raising your child to be

January 30th, 2019

Years ago after Hand Wash Cold came out, I traveled around to people’s homes and gave talks about the book. I called it my Kitchen Table Tour. Folks all over the country were kind enough to host me for a gathering of their friends and sometimes even let me, a complete stranger, spend the night.

I visited a home in Silicon Valley where I gave a short reading and then took questions. One guest quickly raised her hand. I noticed that she’d brought her own copy of the book, which was plastered with sticky notes. She’d done her homework. There was a particular passage that provoked her question. It was the part about how my husband loads the dishwasher differently than I do, and that the way I’d dealt with his unorthodoxy was to just re-wash the dishes, if they needed it, in the morning. Specifically what I’d written was this:

The miracle does not occur in the machine. The miracle does not occur in the second wash. The miracle occurs when I don’t say a word about it.

Why couldn’t I just teach my husband how to load the dishwasher correctly? she asked, adding that she had two sons and she fully intended to raise them knowing the right way to load the dishwasher.

I can understand that way of thinking. We want people to do things the right way, which is often our way, so they will be coequal to household tasks and other critical competencies. Why would we waste the opportunity to produce better, smarter people? It makes perfect sense, so I knew my answer wouldn’t satisfy her.

Because I already know how to end a marriage, and I need to learn how to keep one. 

I think about this episode when I see someone write about what they are raising their children “to be.” Aren’t we all raising our children to be something better? You bet. It’s a fill-in-the-blank kind of thing. We might be trying to raise children to be kind, honest, self-reliant, or emotionally resilient. A loyal friend, a compassionate listener, a good citizen. Raising sons to respect women or raising daughters to respect themselves. We have all kinds of worthy ambitions for our children, I won’t deny that. But how do we teach that? By edict, insistence or imposition? I’d answered that question before too, in Momma Zen, and it might not be satisfying.

My child will do what I do and say what I say, but she will never, without coercion, do what I say.

The answer is that I have to be what needs to be. I have to be honest, self-reliant, and resilient. I have to be patient, tolerant, and optimistic. I have to be open and encouraging. A good listener and a devoted friend. Strong, brave, and self-respecting. I have to be that for her, even now, especially now that she’s gone.

These days when she writes to me, which isn’t often, she says more or less the same thing: that I’ve shown her what a strong and intelligent woman looks like. Here’s how I would answer that.

Not quite yet, but don’t give up on me, and I won’t give up on you.

 

8 Comments »

  1. Maezen, you have been my trusty guide while navigating raising Gabby and Sis.
    I am so grateful for all your whiteboard words of wisdom, letters and encouragement.
    Much love,
    Marcea

    Comment by Marcea — January 30, 2019 @ 2:14 pm

  2. Deep wisdom, as always. I tried to teach my nonagenarian mother, not how to load the dishwasher, but that there is more than one right way to do everything, including my way. That didn’t work either. Now, when in my daughter’s home, I do things the way they do them; it’s their house. Maybe I should have learned that when I was living with my mother. A well-raised child takes what he/she needs, including the tools to figure the rest out. <3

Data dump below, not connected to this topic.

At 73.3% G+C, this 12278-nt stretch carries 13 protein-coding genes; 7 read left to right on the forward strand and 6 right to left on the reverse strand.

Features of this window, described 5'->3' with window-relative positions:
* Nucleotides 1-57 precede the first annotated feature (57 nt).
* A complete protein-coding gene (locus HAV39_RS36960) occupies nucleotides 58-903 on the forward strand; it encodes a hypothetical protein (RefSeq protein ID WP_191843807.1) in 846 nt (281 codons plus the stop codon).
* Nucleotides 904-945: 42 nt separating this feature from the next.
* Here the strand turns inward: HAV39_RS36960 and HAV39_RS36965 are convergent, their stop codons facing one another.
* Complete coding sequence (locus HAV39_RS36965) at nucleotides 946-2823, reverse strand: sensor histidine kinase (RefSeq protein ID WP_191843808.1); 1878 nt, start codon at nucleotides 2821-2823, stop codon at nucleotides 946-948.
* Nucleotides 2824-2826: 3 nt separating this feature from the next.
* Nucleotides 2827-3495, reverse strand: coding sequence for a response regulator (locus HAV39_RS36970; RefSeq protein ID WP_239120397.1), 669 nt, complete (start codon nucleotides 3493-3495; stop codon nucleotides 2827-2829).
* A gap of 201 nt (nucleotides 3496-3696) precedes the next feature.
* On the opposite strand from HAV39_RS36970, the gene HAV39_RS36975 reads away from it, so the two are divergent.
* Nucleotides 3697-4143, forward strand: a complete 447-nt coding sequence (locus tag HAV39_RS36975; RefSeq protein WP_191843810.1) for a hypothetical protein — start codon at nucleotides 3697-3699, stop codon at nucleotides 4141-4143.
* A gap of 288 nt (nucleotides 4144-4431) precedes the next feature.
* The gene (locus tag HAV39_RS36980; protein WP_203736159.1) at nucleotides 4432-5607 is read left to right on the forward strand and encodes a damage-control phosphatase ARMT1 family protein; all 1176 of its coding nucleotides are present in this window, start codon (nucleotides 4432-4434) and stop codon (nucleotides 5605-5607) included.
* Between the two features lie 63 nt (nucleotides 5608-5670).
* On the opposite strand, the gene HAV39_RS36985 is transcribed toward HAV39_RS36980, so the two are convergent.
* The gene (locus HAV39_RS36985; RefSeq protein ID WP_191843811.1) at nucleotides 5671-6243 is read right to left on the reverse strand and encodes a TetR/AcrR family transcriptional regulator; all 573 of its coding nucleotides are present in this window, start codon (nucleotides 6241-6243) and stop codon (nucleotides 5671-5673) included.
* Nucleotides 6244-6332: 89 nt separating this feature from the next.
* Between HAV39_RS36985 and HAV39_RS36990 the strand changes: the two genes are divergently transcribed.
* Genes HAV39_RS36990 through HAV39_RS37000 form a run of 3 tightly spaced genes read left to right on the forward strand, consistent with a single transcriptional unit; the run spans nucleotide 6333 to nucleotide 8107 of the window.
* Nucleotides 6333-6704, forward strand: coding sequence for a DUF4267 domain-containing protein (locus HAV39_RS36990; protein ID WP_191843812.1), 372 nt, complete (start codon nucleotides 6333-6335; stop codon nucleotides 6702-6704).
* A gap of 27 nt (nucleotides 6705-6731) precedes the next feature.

Comment by Gretchen Staebler — January 30, 2019 @ 3:21 pm

  3. I miss you so much. Which is odd because you’ve never been more a part of my life than you are now. I love this essay. Dan

    Comment by Dan Barden — January 30, 2019 @ 4:06 pm

  4. Dan, you are my first and perhaps last fan. In appreciation, Maezen

    Comment by Karen Maezen Miller — January 30, 2019 @ 5:54 pm

  5. I have no children and I defer to all others on loading the dishwasher, but I must say that I love that you shared that book in that way. 

    Oh, wait. I think I may need to stop fussing about the sock drawer. 

    Comment by Bonnie Rae — January 30, 2019 @ 8:26 pm

  6. Oh,I don’t have a dishwasher but I love doing the dishes by hand. It is definitely meditation for me. And please, don’t anyone interrupt my meditation or take it away from me! Hand Wash Hot

    Comment by Jennie — January 31, 2019 @ 5:52 am

  7. I’ve advanced to the point where I rearrange the dishwasher but quietly and without commentary. (Laundry-folding . . . Not there yet!) Breathing on the cushion reduces loud sighs of exasperation elsewhere.

    Comment by Laura — January 31, 2019 @ 5:18 pm

  8. Beautiful.
    “Aren’t we all raising our children to be something better? You bet.”
    It took me a couple of years to let this tendency go. I have family members who have children in the same age group as mine, and while I didn’t think mine had to be the best children in the room, I just didn’t want them to leave the impression that they lagged behind either.
    We were advised to let our eldest daughter have an extra year in kindergarten, (fortunately her teacher warned us a year in advance so I had time to wrap my head around that). A friend of mine (who is a child psychologist) said: “O isn’t that wonderful, an extra year for playing (our school is very anti cognitive learning in Kindergarten, they think that play in itself is a form of learning)? That can only be a good thing.”
    And so that was one of the things that taught me that a child has a certain path to follow in life and it is ultimately really none of my business. All I have to recognize is that life is good.

    Comment by SImone — February 5, 2019 @ 2:46 am

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